The Blood Gate by David Ross Erickson was also another book which the author hadn’t approached us for, but again the blurb and excerpt worked in its favor. The story begins by introducing several characters in a land which is similar to Egypt and is called Tygetia. The author begins the story by introducing us to the two main characters Xanthippus and Hurrus, who are the main focus of the story.
Xanthippus is a warrior who travels to Tygetia with his blood brother Nydeon for a specific cause as some one is looking to hire them for a job of sorts. Hurrus is a prince of a far away land who is looking to return as a conquering victor. They however will have to contend with a lot more issues than they think are present. Also in the midst of things is the titular object which can grant mystical powers but also granting madness at the same time. There are many more characters and thus there is a lot more drama. The story is a myriad one wherein there are multiple plot threads and the author slowly introduces each and every one of them, slowly and surely building a tapestry for the reader to view. The story then spiral to its fantastic conclusion and has an epic ending of sorts.
What I liked about the book was its understated epicness, whilst the characterization was a strong point. The main draw of the story is the plot twists, the author has thoroughly planned the story and made sure that the reader who closely follows it will be thoroughly rewarded. Another excellent point about the story is its standalone nature, nowadays with huge series with more than 5/6 books, its very heartening to see an author pitch out an epic story and then contain it within the confines of a single book. This move helps as nowadays a lot of readers are left waiting to read the next chapter/book in their favorite series and so a standalone book will definitely be appreciable.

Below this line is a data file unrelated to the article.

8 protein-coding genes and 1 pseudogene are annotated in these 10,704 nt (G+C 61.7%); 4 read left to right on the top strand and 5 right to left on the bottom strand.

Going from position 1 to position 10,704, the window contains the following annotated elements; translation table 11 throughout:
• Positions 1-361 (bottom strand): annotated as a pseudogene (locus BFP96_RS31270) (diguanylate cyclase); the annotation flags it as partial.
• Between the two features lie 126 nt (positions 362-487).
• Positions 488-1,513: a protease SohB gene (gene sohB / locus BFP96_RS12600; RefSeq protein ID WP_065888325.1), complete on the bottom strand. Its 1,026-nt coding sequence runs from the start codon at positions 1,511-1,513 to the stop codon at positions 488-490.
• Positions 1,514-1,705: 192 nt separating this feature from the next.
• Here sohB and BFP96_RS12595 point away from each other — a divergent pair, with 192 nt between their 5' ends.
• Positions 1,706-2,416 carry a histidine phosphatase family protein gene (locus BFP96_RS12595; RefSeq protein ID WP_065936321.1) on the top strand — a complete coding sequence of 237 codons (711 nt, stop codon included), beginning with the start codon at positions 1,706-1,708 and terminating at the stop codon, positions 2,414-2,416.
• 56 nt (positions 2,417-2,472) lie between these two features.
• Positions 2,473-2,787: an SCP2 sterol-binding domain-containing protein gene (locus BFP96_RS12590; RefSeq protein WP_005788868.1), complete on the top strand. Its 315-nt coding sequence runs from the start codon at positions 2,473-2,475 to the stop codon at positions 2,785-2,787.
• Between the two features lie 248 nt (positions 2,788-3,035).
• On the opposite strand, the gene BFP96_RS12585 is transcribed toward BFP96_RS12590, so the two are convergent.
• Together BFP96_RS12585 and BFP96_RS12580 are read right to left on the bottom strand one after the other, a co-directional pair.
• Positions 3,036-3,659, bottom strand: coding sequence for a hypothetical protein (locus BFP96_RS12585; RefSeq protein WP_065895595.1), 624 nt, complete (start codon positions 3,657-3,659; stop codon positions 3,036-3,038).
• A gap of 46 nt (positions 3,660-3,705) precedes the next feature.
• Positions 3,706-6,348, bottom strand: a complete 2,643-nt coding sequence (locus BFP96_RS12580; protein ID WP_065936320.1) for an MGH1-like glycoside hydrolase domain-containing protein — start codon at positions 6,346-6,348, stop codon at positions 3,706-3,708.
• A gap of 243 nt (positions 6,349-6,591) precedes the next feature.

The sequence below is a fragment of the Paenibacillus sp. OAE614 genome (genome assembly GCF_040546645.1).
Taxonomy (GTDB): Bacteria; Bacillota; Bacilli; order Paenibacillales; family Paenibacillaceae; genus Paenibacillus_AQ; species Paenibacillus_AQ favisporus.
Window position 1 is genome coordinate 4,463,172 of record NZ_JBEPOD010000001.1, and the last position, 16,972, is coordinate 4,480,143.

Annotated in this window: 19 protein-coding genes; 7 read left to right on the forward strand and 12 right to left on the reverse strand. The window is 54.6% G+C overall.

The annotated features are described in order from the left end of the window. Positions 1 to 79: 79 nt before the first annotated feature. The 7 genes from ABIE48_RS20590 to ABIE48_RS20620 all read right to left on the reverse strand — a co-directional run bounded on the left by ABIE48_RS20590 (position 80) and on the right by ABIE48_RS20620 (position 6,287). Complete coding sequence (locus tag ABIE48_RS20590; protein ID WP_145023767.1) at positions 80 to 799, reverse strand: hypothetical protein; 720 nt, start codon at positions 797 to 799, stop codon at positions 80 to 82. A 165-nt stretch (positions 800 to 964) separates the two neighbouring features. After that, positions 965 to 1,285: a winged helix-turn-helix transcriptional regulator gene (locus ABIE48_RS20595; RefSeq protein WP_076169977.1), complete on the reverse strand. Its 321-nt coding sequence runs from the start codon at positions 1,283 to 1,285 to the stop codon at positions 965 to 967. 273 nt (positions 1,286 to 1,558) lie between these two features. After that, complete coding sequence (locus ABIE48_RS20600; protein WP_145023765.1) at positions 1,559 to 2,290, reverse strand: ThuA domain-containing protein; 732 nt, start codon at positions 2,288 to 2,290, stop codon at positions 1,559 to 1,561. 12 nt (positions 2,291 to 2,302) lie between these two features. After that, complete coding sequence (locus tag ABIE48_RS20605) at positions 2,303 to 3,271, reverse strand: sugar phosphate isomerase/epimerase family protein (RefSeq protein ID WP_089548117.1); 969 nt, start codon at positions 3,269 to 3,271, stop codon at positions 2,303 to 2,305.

Lastly what is a focal drawback for the story is its tepid pace, through out the first half of the book, the pace of a story is a major deterrent. With the author structuring the story the way he has. I believe the narrative pace of the story was destabilized and that can cause certain readers to be disenfranchised with the story as the major plot points are being built up. However I would advise such readers to not lose their way and read through to thoroughly enjoy this book which reads partially like historical fiction. Recommended for readers who enjoy well developed stories with good characterization akin to stories by Kate Elliot and J.V. Jones.